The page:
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In order to improve performance of my Gaussian Mixture Model based classifier, I was recommended to start with a single multivariate Gaussian, estimate its parameters, and "split" it into two mixtures, reestimate their parameters after several training cycles, and check the classification performance on my cross-validation set, and iterate the process for all the 'split' mixture components.

However I don't really understand what it means to "split" the mixture components and how it is done.

Any help?

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After fitting the first Gaussian component, you have its mean and covariance. To split it just means to create a new model with two components instead of one. I'd suggest the new components should have the same mean as the first, but with half the covariance added or subtracted, i.e. $\mu_1 = \mu_0 + 0.5 \sigma_0$ and $\mu_2 = \mu_0 - 0.5 \sigma_0$. Intuitively, this shares the data roughly equally between the two new components. Then re-optimise the two-component model and repeat. At each stage, you could take the component with the largest covariance and replace it with two components.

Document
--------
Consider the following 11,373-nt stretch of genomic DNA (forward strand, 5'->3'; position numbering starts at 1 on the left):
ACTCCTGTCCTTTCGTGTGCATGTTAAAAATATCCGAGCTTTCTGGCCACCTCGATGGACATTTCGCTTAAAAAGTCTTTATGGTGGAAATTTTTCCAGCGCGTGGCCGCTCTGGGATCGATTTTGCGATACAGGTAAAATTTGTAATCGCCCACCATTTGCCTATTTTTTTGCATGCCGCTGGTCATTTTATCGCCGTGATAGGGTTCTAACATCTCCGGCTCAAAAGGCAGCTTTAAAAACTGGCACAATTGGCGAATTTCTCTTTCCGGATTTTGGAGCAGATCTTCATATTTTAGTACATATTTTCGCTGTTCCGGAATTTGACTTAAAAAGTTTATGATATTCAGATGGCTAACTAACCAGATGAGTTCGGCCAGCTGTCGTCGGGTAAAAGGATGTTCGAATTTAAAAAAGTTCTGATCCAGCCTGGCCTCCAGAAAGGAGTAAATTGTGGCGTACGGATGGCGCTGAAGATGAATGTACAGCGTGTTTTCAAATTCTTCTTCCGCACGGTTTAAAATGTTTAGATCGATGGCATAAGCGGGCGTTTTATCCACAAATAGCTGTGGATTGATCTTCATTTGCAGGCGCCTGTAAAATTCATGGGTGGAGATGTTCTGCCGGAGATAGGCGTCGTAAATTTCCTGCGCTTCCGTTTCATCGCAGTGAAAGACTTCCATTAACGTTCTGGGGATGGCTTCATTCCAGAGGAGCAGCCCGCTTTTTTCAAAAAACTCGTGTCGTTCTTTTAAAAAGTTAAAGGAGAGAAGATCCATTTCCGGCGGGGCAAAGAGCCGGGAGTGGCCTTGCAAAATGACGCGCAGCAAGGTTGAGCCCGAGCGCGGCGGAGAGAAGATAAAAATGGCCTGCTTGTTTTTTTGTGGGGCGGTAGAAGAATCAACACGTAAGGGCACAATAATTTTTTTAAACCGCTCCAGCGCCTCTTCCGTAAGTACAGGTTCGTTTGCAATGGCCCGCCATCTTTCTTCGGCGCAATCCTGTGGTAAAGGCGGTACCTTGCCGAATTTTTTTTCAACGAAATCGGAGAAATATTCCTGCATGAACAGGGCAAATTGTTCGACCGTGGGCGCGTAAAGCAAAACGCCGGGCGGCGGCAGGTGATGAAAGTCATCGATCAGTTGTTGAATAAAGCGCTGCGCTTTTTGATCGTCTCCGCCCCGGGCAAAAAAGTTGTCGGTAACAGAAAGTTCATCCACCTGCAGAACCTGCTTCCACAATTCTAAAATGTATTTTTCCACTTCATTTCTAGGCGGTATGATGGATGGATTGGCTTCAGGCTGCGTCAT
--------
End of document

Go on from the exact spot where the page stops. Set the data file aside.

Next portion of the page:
[EDIT] The exact method to initialise the component shouldn't be critical, as the parameters will be optimised further anyway. See also Ueda et al. 2000 for example. One option they suggest is to define the new means by random peturbations of the old component's mean and with unit covariance.

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  • $\begingroup$ @ dcorney: I'm not sure I fully understood... how can you subtract the mean (nxd vector) by the covariance matrix (dxd matrix)? Also, what should be the covariance matrices for the split Gaussians? They better not be too linearly dependent... $\endgroup$ – ladiesman Aug 1 '15 at 3:31
  • $\begingroup$ Sorry for the confusion; my answer was supposed to be more intuitive than an explicit algorithm. The goal is to remove one component and create two similar but different components from it. I don't think the exact method is critical, as the parameters are being re-estimated anyway. $\endgroup$ – dcorney Aug 1 '15 at 7:53

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